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Meteorologists say 'Perfect Storm' not so perfect

June 29, 2000
American Institute Of Physics -- Inside Science News Service
The movie 'The Perfect Storm' opens this weekend in theaters across the country. But meteorologists tell Inside Science News Service that the movie isn't quite perfect when it comes to explaining that fateful storm in 1991.

How perfect is Hollywood's "The Perfect Storm"?

As a meteorological event -- not very.

In the movie "The Perfect Storm," which opens this Friday, George Clooney, and fellow cast members recreate the actual events surrounding the sinking of the sword-fishing vessel Andrea Gail on October 28, 1991.

Based on the best-selling book of the same name by Sebastian Junger, the movie's web site declares that the storm was "a unique event in recorded history." It states that "three storms combined into one," heaping waves 100 feet high, creating nothing less than "an almost apocalyptic situation."

Yet real-life experts suggest the 1991 storm may be a victim of Hollywood hype. While the storm was undeniably very powerful- and dangerous to any ship venturing offshore- all the meteorologists interviewed agreed that the storm was far from being "stronger than any in recorded history," as the web site states.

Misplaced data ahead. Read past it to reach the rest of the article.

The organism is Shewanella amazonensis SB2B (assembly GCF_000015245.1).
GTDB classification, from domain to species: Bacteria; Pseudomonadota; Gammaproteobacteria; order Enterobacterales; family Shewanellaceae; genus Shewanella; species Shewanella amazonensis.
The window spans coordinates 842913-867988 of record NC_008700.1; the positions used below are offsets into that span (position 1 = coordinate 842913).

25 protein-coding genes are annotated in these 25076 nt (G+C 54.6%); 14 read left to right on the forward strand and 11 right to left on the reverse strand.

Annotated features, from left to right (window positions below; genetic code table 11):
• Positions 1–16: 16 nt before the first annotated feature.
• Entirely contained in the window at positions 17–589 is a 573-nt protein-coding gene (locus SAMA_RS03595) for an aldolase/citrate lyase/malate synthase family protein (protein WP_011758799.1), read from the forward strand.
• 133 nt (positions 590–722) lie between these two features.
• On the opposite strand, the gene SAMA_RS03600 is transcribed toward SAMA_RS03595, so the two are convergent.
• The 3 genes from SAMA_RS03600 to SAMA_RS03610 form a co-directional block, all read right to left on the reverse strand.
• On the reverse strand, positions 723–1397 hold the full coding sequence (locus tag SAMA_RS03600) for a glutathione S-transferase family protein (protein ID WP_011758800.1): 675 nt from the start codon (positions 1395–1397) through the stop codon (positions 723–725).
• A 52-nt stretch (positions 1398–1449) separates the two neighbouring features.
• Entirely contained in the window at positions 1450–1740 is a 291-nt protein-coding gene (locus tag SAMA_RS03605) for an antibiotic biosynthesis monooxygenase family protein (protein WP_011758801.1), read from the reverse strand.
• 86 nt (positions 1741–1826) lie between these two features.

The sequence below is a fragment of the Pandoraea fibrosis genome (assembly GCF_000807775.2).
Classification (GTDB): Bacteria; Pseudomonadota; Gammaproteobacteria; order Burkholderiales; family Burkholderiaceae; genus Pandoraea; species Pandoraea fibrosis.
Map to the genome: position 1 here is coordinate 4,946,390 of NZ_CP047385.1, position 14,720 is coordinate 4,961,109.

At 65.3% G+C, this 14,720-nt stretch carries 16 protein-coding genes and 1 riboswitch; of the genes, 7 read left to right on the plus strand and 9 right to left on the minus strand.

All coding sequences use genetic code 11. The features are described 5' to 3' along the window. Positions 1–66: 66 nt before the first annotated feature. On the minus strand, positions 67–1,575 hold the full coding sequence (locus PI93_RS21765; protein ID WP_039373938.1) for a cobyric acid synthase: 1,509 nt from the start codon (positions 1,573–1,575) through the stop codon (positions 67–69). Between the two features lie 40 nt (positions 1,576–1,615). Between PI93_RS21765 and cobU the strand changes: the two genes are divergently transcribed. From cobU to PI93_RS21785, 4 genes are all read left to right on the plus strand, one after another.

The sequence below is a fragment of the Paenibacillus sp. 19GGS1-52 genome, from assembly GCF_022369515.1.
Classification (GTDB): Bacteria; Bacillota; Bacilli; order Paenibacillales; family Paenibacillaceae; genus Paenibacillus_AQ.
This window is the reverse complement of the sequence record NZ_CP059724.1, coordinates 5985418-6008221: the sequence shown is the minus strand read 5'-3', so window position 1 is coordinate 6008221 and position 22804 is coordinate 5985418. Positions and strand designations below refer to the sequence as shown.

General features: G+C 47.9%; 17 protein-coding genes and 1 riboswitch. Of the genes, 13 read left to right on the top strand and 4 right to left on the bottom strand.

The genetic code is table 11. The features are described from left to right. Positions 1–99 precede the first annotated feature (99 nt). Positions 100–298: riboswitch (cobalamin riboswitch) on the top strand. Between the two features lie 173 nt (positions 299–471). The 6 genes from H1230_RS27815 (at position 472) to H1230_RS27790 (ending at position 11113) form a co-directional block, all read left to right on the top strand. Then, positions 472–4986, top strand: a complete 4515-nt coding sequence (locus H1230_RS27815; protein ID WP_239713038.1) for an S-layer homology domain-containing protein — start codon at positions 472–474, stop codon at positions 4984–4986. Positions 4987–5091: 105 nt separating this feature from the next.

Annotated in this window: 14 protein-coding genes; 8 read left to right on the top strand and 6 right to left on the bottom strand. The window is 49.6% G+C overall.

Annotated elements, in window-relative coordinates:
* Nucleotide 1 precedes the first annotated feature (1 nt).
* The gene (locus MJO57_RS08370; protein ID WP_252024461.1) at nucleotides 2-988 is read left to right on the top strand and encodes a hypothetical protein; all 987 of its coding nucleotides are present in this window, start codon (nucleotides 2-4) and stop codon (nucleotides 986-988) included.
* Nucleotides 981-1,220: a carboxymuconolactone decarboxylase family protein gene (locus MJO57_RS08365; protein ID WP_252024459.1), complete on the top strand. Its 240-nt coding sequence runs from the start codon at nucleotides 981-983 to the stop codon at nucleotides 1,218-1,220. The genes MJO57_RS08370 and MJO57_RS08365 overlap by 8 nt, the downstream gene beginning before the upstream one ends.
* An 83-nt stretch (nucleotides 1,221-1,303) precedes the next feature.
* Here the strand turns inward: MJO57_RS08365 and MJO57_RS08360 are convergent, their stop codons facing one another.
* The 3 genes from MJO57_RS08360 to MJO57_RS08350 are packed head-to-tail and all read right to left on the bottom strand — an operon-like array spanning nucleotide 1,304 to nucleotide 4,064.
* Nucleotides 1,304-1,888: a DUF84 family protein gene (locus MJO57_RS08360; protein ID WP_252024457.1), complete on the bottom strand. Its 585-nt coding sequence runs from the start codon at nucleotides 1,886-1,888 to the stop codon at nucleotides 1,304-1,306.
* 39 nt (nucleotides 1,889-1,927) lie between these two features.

"Bottom line: the 'perfect' storm was strong, but there were plenty of stronger events on record," says meteorology professor Clifford Mass of the University of Washington in Seattle.

Junger tells Inside Science News Service that while he did not write either the movie screenplay or the web site storm descriptions, he believes the impact on the New England coast was "the worst in living memory."

A freelance journalist and author, Junger coined the phrase "the perfect storm" after a conversation with Bob Case, the 30-year veteran meteorologist who was deputy meteorologist-in-charge of the National Weather Service's Boston, Mass., forecast office at the time of the storm. Case says that while he does not recall specifically talking to Junger among the thousands of calls he fielded over the years, he likely meant that three weather ingredients had come together to create a "perfect situation." However, this is true for any major storm.